What Should the Washington Wizards Do?
With the departure of LeBron James to the Western Conference, there was space for someone new to rise to the top of the Eastern Conference and the Wizards looked poised to be among the beneficiaries. Quite the opposite has happened this year as the Wizards have struggled to a 6-11 record, just 3 games up on the league-worst Cavaliers (all stats as of 11/21/18).
There’s no doubt the Wizards have talent. With an All-Star backcourt of John Wall and Bradley Beal and versatile wings like Otto Porter, Markieff Morris, and Kelly Oubre, Washington has one of the more talented teams in the East. The team’s problems actually start with their backcourt stars. Beal is shooting a career-low 33.1% from 3 this season, Wall’s assist percentage is the lowest it’s been in 7 years and lineups with both Wall and Beal have been outscored by 61 points in 524 minutes this season.
Washington’s main issue has been their defense, which currently ranks 28th in points allowed per possession. Beal and Wall play the most minutes on the team and must be held accountable for their poor performance on their end of the court. The Wizards’ defense is reliant on switching, which requires communication and accepting other teammates’ responsibilities in order to be successful, but the effort and communication simply hasn’t been there for Washington.
Considering they’re $29 million over the cap, Washington must do something about their struggles. It simply doesn’t make sense to pay those kinds of taxes for a mediocre team. ESPN’s Adrian Wojnarowski reported that everyone on the Wizards, including John Wall and Bradley Beal, is available in trade talks. Otto Porter, while a good player, is overpaid with 3 years and $81 million left on his deal after the Wizards matched Brooklyn’s offer sheet in the summer of 2017.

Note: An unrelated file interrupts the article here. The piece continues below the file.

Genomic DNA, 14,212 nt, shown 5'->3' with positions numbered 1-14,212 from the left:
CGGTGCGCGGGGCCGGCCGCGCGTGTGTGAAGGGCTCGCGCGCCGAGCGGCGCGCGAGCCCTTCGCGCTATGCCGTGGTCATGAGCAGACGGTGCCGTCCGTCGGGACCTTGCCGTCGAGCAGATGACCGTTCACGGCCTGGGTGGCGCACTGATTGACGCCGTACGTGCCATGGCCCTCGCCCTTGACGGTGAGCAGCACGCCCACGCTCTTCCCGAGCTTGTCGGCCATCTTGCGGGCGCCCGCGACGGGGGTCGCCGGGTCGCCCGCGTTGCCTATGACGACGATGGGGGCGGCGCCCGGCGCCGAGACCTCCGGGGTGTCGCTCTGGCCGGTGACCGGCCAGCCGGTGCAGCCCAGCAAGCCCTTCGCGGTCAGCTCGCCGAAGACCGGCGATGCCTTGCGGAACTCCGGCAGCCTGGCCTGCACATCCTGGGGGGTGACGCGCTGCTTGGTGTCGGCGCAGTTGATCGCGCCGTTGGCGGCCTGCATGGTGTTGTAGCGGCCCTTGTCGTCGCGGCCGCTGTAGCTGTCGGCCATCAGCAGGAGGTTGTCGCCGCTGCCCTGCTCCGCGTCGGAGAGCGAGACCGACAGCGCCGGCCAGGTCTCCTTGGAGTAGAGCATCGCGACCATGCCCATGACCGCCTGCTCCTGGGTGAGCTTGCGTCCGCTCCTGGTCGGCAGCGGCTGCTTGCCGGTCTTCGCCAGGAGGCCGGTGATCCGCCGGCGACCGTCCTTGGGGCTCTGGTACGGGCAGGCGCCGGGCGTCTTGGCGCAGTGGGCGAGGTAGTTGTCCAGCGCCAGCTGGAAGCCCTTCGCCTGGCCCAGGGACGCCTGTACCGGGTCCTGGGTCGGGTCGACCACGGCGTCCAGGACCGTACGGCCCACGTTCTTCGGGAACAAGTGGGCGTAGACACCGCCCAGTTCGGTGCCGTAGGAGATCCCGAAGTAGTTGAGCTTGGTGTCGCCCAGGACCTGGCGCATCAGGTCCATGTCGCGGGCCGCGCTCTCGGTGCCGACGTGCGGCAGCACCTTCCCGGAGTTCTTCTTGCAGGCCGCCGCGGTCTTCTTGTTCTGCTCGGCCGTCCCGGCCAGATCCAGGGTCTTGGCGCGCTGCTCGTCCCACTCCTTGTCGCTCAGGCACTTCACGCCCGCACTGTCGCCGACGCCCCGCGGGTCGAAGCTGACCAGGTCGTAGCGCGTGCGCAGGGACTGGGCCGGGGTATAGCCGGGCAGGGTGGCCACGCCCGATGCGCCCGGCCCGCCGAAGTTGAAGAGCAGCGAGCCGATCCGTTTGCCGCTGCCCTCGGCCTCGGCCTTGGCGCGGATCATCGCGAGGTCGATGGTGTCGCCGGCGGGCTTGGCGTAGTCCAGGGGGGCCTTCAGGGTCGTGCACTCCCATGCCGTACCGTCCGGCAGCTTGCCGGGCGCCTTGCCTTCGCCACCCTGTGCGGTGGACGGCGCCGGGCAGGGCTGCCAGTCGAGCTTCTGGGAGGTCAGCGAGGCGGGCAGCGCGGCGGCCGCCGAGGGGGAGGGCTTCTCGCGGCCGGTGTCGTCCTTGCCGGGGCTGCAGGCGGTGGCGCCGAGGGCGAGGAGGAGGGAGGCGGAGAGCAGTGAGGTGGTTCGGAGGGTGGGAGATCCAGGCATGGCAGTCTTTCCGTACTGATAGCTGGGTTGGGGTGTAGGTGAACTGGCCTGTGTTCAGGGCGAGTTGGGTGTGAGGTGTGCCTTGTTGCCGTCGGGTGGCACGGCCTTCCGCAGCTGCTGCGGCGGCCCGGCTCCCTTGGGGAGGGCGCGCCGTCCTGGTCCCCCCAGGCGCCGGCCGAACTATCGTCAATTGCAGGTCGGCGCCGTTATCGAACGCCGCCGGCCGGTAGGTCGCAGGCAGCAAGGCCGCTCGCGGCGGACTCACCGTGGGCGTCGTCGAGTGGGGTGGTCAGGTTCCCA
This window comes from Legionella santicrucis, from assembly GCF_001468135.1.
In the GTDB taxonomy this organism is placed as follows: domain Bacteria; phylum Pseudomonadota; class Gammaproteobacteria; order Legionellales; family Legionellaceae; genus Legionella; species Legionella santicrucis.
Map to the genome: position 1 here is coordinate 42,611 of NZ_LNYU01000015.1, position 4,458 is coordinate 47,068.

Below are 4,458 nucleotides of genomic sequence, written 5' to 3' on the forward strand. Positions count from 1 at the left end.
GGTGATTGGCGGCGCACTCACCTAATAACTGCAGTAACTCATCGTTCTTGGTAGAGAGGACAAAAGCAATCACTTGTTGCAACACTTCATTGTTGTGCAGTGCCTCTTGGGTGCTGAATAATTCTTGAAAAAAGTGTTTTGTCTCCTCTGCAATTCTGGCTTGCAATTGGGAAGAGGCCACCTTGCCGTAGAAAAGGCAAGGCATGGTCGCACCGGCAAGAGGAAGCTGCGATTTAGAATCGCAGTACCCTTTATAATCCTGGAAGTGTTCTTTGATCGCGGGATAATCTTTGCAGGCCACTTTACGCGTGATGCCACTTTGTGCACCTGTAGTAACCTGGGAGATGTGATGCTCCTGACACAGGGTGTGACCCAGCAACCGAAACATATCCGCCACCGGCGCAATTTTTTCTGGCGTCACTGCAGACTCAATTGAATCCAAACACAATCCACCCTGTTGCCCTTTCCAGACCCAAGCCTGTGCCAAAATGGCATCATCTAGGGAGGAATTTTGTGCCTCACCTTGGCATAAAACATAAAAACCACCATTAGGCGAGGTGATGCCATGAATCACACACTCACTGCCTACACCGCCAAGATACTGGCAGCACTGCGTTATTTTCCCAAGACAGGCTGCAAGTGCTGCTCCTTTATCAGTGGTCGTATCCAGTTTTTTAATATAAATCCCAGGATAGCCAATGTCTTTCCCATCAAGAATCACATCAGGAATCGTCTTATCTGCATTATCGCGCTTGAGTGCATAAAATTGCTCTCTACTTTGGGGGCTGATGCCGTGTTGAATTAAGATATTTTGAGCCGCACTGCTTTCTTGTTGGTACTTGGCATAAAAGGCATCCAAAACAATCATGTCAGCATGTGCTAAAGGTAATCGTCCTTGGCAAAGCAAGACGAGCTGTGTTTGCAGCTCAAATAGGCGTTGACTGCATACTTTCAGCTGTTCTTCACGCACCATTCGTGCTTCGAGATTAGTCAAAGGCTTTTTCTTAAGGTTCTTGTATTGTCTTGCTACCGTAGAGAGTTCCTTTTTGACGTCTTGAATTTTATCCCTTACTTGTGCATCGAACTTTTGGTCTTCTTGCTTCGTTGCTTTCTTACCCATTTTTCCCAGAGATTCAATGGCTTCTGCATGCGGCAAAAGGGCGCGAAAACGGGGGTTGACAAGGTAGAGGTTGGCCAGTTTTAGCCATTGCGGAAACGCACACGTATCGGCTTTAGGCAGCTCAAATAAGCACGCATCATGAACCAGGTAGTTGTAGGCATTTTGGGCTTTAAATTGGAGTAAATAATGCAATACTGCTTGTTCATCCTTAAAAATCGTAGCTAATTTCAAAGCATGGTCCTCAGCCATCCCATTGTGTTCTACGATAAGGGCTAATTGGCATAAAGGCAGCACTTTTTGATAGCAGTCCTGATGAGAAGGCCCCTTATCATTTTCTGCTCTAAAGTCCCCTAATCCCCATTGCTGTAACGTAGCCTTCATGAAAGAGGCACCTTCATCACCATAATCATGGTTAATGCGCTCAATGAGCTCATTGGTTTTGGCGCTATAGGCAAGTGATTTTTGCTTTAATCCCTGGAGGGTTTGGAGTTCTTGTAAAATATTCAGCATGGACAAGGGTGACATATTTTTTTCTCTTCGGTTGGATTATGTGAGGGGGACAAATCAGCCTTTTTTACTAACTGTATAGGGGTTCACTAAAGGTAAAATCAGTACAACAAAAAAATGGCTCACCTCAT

Ideally, they could move him and a younger wing like Kelly Oubre for a third star. However, as previously stated, Washington’s issues start with their All-Star backcourt and they might be inclined to shake that up. Beal is likely the more desirable of the pair to potential trade partners. He’s 25, makes $55.8 million over the next two seasons, and along with his 39 percent career mark from 3, he’s become a capable pick-and-roll ball handler and playmaker and has shown that he can be a physical on-ball defender.
The Wizards would likely have more trouble trading Wall, whose salary is about to double next season to just under $38 million when his supermax deal kicks in. His salary will continue to rise, and he’ll have a $47.3 million player option for his age-32 season in 2022-23. It’s a matter of who would be willing to pay for that risk, given Wall’s history of knee injuries for a player that relies heavily on speed and explosiveness.
Given that Wall was recently fined for a verbal tirade against his head coach, Scott Brooks, the Wizards might feel more inclined to trade him than Beal. But, they’ll likely find more suitors for the latter on the market. The Philadelphia 76ers are all-in after trading for Jimmy Butler and Beal’s shooting and secondary playmaking abilities would complement their core well. Could a package of Wilson Chandler, Markelle Fultz, and draft picks be enough to pry him from Washington? In search of a running mate for Kemba Walker, the Hornets have reportedly inquired about trading for Bradley Beal. It’s unclear what they offered but a package including Nicolas Batum, Malik Monk, and some draft picks could entice the Wizards.
It’s harder to think of suitors for Wall but the New Orleans Pelicans, who must compete and keep Anthony Davis happy, could try to swing a deal if they can find a way to keep Jrue Holiday around in the process. The Pistons, who took a risk on a resurgent Blake Griffin, might be willing to take another swing and see if playing alongside Griffin and Drummond could get the most out of his pick-and-roll playmaking. The Heat are similarly capped out and if they can’t afford a star in free agency they might be inclined to see if John Wall would benefit from a change of scenery.
In their last game, the Wizards came back from down 24 against the Clippers but according to Markieff Morris, even that can’t bring the team together. “The comments that’s coming from the locker room is f—– up. That don’t happen in sports.” The Wizards’ drama is at the center of the NBA’s attention and at this rate, it won’t be resolved until some moves are made.